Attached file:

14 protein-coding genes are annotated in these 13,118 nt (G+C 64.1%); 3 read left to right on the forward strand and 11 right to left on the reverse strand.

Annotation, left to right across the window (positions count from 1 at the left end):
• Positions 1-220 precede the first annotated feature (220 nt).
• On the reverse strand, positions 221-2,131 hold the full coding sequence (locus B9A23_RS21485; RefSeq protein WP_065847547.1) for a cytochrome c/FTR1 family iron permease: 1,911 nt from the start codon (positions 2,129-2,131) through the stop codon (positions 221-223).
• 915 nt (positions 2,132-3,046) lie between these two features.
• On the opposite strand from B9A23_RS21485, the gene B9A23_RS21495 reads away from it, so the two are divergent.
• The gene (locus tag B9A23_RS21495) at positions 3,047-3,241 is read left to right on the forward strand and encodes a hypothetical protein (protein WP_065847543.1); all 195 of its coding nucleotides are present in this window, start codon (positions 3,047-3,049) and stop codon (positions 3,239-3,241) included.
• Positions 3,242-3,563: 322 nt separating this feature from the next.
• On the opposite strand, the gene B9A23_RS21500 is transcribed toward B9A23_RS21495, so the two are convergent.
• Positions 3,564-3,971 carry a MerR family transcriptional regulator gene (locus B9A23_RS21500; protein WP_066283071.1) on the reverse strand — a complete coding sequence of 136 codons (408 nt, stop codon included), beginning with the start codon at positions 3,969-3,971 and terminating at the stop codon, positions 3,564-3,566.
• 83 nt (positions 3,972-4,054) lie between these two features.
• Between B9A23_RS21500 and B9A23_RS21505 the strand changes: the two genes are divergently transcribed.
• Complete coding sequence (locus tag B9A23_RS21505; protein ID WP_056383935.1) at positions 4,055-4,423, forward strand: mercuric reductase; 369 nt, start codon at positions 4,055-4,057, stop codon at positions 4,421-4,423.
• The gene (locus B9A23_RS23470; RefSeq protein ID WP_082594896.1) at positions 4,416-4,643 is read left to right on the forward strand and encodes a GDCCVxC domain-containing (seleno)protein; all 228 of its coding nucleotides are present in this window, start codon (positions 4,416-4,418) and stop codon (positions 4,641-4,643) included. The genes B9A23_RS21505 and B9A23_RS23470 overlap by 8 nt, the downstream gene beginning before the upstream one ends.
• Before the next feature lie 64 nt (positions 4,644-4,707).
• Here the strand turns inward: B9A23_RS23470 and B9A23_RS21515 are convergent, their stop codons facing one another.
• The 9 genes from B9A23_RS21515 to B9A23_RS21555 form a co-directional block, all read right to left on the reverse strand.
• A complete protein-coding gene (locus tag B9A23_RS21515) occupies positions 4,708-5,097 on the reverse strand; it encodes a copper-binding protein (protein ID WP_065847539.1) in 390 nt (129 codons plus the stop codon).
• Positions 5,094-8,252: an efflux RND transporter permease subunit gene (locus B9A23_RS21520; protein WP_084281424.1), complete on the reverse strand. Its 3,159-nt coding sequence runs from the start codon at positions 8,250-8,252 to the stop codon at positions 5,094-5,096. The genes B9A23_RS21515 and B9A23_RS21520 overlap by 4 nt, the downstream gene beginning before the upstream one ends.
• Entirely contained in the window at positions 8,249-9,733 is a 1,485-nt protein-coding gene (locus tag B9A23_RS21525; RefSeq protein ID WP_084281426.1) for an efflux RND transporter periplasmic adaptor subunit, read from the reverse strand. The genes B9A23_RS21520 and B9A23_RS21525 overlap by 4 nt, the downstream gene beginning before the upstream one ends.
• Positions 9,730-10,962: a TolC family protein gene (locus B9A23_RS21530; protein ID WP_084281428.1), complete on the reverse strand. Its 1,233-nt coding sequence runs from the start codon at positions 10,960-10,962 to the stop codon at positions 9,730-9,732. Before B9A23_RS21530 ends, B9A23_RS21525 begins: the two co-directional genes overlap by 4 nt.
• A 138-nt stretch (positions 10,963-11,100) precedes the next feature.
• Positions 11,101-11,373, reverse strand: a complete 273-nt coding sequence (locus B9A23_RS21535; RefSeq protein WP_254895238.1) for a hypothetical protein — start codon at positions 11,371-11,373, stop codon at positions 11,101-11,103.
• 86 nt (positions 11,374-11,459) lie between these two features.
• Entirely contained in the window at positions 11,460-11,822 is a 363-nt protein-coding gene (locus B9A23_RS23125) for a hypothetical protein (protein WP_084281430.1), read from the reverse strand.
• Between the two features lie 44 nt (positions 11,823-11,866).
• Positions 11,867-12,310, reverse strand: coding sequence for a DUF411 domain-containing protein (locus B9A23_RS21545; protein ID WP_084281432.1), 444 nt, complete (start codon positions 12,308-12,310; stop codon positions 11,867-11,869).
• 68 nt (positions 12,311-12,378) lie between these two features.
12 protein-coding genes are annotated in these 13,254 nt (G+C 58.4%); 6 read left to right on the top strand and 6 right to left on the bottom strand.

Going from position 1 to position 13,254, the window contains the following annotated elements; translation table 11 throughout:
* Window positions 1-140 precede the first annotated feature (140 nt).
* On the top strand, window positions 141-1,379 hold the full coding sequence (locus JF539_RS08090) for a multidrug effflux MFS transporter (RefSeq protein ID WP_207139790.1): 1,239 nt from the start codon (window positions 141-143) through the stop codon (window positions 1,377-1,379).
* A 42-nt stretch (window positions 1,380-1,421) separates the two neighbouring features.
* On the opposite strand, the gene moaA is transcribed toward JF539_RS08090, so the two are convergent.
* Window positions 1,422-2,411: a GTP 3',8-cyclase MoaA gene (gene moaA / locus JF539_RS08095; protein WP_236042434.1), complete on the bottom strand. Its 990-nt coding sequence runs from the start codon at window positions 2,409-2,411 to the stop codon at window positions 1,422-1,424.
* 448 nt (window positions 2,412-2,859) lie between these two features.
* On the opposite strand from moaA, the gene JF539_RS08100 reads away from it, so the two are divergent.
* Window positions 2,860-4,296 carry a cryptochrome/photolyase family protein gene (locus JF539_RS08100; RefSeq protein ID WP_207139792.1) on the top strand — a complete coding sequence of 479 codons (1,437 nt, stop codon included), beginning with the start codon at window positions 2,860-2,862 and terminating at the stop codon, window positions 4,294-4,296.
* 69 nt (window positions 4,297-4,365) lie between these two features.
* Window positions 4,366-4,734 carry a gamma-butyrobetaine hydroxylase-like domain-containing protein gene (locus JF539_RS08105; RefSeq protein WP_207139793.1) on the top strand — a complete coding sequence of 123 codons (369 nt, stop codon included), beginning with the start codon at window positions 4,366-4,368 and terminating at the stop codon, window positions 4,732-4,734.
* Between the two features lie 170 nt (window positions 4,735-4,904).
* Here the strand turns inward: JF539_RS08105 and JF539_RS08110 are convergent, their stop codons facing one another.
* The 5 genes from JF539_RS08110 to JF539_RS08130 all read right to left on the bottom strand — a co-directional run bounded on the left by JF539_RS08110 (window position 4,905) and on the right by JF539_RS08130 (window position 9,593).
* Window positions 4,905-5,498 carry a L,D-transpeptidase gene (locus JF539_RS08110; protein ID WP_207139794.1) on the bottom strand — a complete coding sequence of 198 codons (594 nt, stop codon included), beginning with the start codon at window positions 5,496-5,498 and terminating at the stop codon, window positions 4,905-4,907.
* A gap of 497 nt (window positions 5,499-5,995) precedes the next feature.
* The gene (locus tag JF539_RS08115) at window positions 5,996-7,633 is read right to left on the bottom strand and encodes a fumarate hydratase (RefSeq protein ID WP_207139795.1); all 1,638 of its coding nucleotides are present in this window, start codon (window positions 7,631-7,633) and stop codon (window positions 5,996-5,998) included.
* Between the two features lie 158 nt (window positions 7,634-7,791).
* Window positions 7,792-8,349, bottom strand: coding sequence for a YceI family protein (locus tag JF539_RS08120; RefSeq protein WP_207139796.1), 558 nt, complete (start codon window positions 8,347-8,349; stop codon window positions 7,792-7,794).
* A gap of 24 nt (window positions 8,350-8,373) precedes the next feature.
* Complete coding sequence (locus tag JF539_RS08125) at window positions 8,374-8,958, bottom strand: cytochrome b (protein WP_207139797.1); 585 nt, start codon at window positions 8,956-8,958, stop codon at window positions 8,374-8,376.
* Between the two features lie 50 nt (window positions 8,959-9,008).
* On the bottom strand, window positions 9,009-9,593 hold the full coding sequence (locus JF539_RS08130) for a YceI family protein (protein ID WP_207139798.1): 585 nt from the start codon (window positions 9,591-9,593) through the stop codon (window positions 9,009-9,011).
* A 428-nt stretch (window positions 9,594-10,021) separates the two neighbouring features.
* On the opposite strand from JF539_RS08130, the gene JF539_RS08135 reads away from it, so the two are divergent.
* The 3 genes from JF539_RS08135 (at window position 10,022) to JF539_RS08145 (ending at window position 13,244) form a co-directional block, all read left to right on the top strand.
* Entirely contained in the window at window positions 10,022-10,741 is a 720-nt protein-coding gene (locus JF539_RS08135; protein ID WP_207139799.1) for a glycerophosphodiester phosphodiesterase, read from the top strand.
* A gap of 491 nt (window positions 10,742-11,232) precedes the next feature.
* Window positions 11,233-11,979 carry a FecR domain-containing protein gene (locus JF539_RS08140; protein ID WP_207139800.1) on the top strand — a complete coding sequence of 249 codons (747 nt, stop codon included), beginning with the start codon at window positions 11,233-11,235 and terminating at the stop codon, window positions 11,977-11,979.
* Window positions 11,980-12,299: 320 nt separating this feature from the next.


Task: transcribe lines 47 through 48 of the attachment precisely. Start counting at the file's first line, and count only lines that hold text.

* Between the two features lie 158 nt (window positions 7,634-7,791).
* Window positions 7,792-8,349, bottom strand: coding sequence for a YceI family protein (locus tag JF539_RS08120; RefSeq protein WP_207139796.1), 558 nt, complete (start codon window positions 8,347-8,349; stop codon window positions 7,792-7,794).